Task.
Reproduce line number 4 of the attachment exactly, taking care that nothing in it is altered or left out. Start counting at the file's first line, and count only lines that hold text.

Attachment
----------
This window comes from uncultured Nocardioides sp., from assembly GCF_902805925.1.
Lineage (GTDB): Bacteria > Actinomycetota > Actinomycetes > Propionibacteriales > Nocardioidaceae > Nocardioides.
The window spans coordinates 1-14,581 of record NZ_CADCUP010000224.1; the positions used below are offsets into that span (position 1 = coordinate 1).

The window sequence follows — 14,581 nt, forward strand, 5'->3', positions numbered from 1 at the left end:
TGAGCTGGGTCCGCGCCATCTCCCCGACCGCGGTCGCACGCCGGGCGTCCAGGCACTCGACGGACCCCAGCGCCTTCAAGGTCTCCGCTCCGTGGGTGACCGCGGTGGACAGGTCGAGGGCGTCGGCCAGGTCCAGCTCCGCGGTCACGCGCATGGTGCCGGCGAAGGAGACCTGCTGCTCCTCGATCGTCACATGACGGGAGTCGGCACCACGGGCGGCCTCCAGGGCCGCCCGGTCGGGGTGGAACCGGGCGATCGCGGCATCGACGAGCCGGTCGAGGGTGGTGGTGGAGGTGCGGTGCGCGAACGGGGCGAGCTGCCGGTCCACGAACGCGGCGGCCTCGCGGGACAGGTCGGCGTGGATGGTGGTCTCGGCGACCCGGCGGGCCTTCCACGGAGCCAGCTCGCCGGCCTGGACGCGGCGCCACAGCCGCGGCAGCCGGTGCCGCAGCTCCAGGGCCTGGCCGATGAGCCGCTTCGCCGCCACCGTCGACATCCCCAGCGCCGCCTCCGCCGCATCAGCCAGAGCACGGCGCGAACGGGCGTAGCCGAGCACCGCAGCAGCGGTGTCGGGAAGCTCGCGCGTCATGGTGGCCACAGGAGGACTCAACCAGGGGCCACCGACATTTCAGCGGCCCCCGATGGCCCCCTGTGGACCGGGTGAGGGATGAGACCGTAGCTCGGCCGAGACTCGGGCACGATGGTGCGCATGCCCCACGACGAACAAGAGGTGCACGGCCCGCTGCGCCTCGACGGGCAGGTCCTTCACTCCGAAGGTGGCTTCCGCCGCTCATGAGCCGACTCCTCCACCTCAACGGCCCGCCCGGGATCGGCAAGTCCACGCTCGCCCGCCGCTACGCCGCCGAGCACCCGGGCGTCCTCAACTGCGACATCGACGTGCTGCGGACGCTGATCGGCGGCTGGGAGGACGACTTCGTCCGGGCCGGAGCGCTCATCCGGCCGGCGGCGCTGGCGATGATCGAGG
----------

The window sequence follows — 14,581 nt, forward strand, 5'->3', positions numbered from 1 at the left end: